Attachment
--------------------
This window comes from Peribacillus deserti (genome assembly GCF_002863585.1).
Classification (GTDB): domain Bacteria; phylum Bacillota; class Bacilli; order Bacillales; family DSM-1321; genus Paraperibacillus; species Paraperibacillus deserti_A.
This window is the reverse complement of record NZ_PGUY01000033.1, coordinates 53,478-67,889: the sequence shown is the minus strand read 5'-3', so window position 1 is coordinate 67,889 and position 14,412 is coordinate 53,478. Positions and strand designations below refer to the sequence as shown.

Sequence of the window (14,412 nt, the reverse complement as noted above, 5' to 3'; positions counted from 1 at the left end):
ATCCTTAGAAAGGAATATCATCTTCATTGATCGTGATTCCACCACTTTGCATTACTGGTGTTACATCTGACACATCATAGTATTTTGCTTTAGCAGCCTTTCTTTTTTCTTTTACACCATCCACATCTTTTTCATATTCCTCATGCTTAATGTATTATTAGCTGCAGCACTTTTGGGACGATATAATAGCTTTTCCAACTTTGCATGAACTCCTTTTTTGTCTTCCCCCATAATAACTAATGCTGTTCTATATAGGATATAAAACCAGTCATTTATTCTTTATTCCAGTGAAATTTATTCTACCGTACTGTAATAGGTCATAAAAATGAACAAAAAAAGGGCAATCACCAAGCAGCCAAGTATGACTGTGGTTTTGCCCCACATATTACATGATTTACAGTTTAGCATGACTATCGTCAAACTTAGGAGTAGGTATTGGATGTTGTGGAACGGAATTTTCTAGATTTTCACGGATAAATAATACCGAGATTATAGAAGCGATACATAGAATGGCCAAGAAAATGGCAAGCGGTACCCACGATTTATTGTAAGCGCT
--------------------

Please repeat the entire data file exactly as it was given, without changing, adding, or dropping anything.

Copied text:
This window comes from Peribacillus deserti (genome assembly GCF_002863585.1).
Classification (GTDB): domain Bacteria; phylum Bacillota; class Bacilli; order Bacillales; family DSM-1321; genus Paraperibacillus; species Paraperibacillus deserti_A.
This window is the reverse complement of record NZ_PGUY01000033.1, coordinates 53,478-67,889: the sequence shown is the minus strand read 5'-3', so window position 1 is coordinate 67,889 and position 14,412 is coordinate 53,478. Positions and strand designations below refer to the sequence as shown.

Sequence of the window (14,412 nt, the reverse complement as noted above, 5' to 3'; positions counted from 1 at the left end):
ATCCTTAGAAAGGAATATCATCTTCATTGATCGTGATTCCACCACTTTGCATTACTGGTGTTACATCTGACACATCATAGTATTTTGCTTTAGCAGCCTTTCTTTTTTCTTTTACACCATCCACATCTTTTTCATATTCCTCATGCTTAATGTATTATTAGCTGCAGCACTTTTGGGACGATATAATAGCTTTTCCAACTTTGCATGAACTCCTTTTTTGTCTTCCCCCATAATAACTAATGCTGTTCTATATAGGATATAAAACCAGTCATTTATTCTTTATTCCAGTGAAATTTATTCTACCGTACTGTAATAGGTCATAAAAATGAACAAAAAAAGGGCAATCACCAAGCAGCCAAGTATGACTGTGGTTTTGCCCCACATATTACATGATTTACAGTTTAGCATGACTATCGTCAAACTTAGGAGTAGGTATTGGATGTTGTGGAACGGAATTTTCTAGATTTTCACGGATAAATAATACCGAGATTATAGAAGCGATACATAGAATGGCCAAGAAAATGGCAAGCGGTACCCACGATTTATTGTAAGCGCT